The Joint Bank Account Debate
Should you keep separate or create joint financial accounts when you get married? It’s one of those age-old hot personal finance topics. When do you know if it’s the right time to do it? Is there ever a right time if you’re not married?
I will tell you what worked well for my wife and I. However, I realize that I might somewhat be in the minority on this one (particularly amongst married couples). There’s really three options:
- Shared everything. All funds go into one share account.
- Everything stays separate in individual accounts.
- Shared account for shared expenses, individual accounts for individual expenses.
How my Wife and I have Chosen to Integrate our Finances with a Joint Bank Account
First off, we both work and have zero children. We have decided to have a shared joint account in addition to separate accounts. Here’s how it works.
- Joint Bank Account: We have a shared joint savings/checking account. In this account, we direct deposit a little more than we need for all basic shared expenses: mortgage, utility, insurances, food, etc.
- Separate Accounts: At the same time, we also have separate bank accounts. All funds that don’t go into our joint expenses account are direct deposited into these separate accounts. From the separate accounts we pay for individual expenses. My wife pays for student loans. I pay for expenses to run this website, for instance. When I bought a car, I paid entirely for the car (I have since sold it and bus to work).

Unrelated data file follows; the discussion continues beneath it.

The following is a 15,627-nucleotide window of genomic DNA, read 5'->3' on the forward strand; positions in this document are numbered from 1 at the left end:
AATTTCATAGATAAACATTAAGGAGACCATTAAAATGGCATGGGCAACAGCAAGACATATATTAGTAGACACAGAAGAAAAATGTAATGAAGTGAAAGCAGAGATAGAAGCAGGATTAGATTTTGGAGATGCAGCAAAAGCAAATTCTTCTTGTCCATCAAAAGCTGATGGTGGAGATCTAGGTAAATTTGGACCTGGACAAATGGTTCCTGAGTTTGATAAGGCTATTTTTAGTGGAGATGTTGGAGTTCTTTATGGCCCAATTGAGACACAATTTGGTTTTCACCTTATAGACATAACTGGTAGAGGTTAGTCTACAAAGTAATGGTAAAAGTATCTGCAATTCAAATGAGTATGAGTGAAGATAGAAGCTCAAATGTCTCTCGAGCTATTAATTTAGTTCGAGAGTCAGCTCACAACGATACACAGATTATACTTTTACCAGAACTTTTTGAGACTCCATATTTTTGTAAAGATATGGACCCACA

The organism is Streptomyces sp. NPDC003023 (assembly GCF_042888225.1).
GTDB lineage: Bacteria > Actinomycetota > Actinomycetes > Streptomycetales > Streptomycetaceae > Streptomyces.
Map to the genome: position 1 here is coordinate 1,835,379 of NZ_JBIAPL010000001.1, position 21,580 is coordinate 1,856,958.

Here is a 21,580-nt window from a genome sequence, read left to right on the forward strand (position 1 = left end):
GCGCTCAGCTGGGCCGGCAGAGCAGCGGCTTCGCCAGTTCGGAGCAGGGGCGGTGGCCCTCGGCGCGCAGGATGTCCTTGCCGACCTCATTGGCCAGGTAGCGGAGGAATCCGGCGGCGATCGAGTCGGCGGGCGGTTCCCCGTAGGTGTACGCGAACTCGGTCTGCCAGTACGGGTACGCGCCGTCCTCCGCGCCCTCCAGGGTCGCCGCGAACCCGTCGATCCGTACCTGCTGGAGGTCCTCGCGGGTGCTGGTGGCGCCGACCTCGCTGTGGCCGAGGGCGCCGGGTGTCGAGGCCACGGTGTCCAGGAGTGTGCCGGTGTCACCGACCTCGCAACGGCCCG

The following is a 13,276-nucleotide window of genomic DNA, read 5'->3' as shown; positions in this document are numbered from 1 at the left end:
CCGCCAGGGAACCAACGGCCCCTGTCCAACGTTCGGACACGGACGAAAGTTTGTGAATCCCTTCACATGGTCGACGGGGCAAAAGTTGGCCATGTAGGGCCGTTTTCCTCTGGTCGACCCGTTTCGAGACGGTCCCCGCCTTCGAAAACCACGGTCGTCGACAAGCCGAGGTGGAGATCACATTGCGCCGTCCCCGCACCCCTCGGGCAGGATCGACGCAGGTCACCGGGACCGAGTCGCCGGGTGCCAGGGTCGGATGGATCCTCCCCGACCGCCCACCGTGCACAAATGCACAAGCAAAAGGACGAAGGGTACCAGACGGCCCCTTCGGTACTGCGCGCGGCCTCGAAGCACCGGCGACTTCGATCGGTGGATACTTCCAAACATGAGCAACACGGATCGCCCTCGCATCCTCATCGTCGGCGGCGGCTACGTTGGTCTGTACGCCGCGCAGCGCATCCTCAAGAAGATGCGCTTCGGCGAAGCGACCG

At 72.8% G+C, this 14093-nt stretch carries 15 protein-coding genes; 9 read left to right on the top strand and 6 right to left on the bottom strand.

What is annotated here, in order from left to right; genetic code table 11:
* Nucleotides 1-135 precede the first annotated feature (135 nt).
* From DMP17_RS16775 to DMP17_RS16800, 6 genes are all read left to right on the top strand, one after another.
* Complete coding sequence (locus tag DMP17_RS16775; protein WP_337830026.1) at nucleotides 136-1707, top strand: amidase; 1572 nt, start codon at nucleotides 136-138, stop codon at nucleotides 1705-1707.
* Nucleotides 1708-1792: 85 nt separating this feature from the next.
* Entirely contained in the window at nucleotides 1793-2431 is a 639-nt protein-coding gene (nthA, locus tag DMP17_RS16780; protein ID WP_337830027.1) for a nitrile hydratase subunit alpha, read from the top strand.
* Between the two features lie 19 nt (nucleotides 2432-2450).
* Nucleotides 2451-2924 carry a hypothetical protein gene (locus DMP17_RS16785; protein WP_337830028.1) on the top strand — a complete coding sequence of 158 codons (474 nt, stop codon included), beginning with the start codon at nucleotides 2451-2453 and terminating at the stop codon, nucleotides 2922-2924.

Pros to the Joint Bank Account and Separate Account Option
- It forces you to be frugal. If you buy things together above and beyond your joint monthly budget, you have to transfer funds over from our individual accounts. It’s a constant reminder of what you’re spending.
- It forces you to be accountable for our own spending habits. There’s no animosity about what your joint bank account looks like.
- It forces you to budget for larger expenses like vacations, education, vehicles, etc.
- This is a great way to combine finances if you are living with your partner, but are not bound by marriage. If the relationship ends, you split the joint account that you’ve contributed equally to and go your separate ways.
Cons to the Joint Bank Account and Separate Account Option
- It doesn’t account for periods in a relationship when one partner has significantly higher income than the other. For instance if one person stays home to raise children or becomes unable to work, there’s not much alternative than to completely combine finances.
- It’s not as easy. It does require a lot more communication. For us, this is a good thing. For other couples, it might not be.
At some point (probably when we are forced to due to life circumstance), I expect that we will fully combine our funds. But for now, if it ain’t broke, we won’t fix it.
Joint Bank Account Discussion:
- If married or in a committed relationship, what type of financial account setup do you have?
- What problems or benefits have you seen from that setup?